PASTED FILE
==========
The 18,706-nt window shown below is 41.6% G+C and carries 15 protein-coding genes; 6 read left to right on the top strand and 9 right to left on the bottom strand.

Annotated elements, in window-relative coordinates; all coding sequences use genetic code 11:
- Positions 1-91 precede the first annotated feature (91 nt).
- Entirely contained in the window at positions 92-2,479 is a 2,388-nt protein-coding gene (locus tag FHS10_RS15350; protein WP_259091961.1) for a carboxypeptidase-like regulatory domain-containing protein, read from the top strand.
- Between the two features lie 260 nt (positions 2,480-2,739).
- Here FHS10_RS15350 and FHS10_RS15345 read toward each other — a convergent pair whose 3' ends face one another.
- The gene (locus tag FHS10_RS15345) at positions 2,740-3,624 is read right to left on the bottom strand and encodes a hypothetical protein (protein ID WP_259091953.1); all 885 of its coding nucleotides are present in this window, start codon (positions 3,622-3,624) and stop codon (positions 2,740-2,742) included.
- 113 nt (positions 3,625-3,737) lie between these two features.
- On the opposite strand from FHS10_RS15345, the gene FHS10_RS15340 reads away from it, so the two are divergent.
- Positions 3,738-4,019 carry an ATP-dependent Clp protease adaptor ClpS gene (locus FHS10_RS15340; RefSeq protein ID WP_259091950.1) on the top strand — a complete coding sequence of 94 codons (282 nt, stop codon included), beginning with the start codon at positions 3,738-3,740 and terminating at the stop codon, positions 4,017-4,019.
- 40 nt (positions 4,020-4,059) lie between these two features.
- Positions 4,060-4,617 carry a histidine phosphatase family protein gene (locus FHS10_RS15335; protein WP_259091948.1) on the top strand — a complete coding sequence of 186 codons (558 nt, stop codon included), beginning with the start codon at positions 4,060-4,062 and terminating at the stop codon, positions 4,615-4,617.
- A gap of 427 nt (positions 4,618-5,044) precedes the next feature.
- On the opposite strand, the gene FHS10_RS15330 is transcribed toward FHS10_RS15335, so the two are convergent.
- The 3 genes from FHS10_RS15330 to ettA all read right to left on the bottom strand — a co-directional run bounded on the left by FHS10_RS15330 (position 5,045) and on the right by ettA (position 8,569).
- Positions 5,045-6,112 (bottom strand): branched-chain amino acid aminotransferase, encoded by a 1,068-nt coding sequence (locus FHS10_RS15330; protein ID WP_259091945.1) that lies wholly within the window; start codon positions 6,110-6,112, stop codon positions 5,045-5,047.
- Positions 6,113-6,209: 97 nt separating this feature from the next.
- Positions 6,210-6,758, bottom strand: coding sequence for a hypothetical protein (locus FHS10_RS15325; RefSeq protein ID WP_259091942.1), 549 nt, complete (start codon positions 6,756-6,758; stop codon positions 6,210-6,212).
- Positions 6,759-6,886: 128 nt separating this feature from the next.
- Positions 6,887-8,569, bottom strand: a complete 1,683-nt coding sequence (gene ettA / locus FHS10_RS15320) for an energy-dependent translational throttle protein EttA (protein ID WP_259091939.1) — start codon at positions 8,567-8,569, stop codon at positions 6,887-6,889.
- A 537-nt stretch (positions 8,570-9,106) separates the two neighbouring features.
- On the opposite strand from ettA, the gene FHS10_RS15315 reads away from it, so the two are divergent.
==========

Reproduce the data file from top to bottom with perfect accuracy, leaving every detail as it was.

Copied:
The 18,706-nt window shown below is 41.6% G+C and carries 15 protein-coding genes; 6 read left to right on the top strand and 9 right to left on the bottom strand.

Annotated elements, in window-relative coordinates; all coding sequences use genetic code 11:
- Positions 1-91 precede the first annotated feature (91 nt).
- Entirely contained in the window at positions 92-2,479 is a 2,388-nt protein-coding gene (locus tag FHS10_RS15350; protein WP_259091961.1) for a carboxypeptidase-like regulatory domain-containing protein, read from the top strand.
- Between the two features lie 260 nt (positions 2,480-2,739).
- Here FHS10_RS15350 and FHS10_RS15345 read toward each other — a convergent pair whose 3' ends face one another.
- The gene (locus tag FHS10_RS15345) at positions 2,740-3,624 is read right to left on the bottom strand and encodes a hypothetical protein (protein ID WP_259091953.1); all 885 of its coding nucleotides are present in this window, start codon (positions 3,622-3,624) and stop codon (positions 2,740-2,742) included.
- 113 nt (positions 3,625-3,737) lie between these two features.
- On the opposite strand from FHS10_RS15345, the gene FHS10_RS15340 reads away from it, so the two are divergent.
- Positions 3,738-4,019 carry an ATP-dependent Clp protease adaptor ClpS gene (locus FHS10_RS15340; RefSeq protein ID WP_259091950.1) on the top strand — a complete coding sequence of 94 codons (282 nt, stop codon included), beginning with the start codon at positions 3,738-3,740 and terminating at the stop codon, positions 4,017-4,019.
- 40 nt (positions 4,020-4,059) lie between these two features.
- Positions 4,060-4,617 carry a histidine phosphatase family protein gene (locus FHS10_RS15335; protein WP_259091948.1) on the top strand — a complete coding sequence of 186 codons (558 nt, stop codon included), beginning with the start codon at positions 4,060-4,062 and terminating at the stop codon, positions 4,615-4,617.
- A gap of 427 nt (positions 4,618-5,044) precedes the next feature.
- On the opposite strand, the gene FHS10_RS15330 is transcribed toward FHS10_RS15335, so the two are convergent.
- The 3 genes from FHS10_RS15330 to ettA all read right to left on the bottom strand — a co-directional run bounded on the left by FHS10_RS15330 (position 5,045) and on the right by ettA (position 8,569).
- Positions 5,045-6,112 (bottom strand): branched-chain amino acid aminotransferase, encoded by a 1,068-nt coding sequence (locus FHS10_RS15330; protein ID WP_259091945.1) that lies wholly within the window; start codon positions 6,110-6,112, stop codon positions 5,045-5,047.
- Positions 6,113-6,209: 97 nt separating this feature from the next.
- Positions 6,210-6,758, bottom strand: coding sequence for a hypothetical protein (locus FHS10_RS15325; RefSeq protein ID WP_259091942.1), 549 nt, complete (start codon positions 6,756-6,758; stop codon positions 6,210-6,212).
- Positions 6,759-6,886: 128 nt separating this feature from the next.
- Positions 6,887-8,569, bottom strand: a complete 1,683-nt coding sequence (gene ettA / locus FHS10_RS15320) for an energy-dependent translational throttle protein EttA (protein ID WP_259091939.1) — start codon at positions 8,567-8,569, stop codon at positions 6,887-6,889.
- A 537-nt stretch (positions 8,570-9,106) separates the two neighbouring features.
- On the opposite strand from ettA, the gene FHS10_RS15315 reads away from it, so the two are divergent.